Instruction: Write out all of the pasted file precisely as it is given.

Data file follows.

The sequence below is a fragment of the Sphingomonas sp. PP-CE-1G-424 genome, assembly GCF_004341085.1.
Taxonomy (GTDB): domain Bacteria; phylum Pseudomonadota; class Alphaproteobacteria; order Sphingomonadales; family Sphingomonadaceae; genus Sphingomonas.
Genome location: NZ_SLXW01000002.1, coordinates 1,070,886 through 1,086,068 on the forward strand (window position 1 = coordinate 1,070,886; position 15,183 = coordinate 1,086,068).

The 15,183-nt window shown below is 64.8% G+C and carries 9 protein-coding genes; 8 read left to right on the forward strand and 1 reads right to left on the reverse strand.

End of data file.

The sequence below is a fragment of the Sphingomonas sp. PP-CE-1G-424 genome, assembly GCF_004341085.1.
Taxonomy (GTDB): domain Bacteria; phylum Pseudomonadota; class Alphaproteobacteria; order Sphingomonadales; family Sphingomonadaceae; genus Sphingomonas.
Genome location: NZ_SLXW01000002.1, coordinates 1,070,886 through 1,086,068 on the forward strand (window position 1 = coordinate 1,070,886; position 15,183 = coordinate 1,086,068).

The 15,183-nt window shown below is 64.8% G+C and carries 9 protein-coding genes; 8 read left to right on the forward strand and 1 reads right to left on the reverse strand.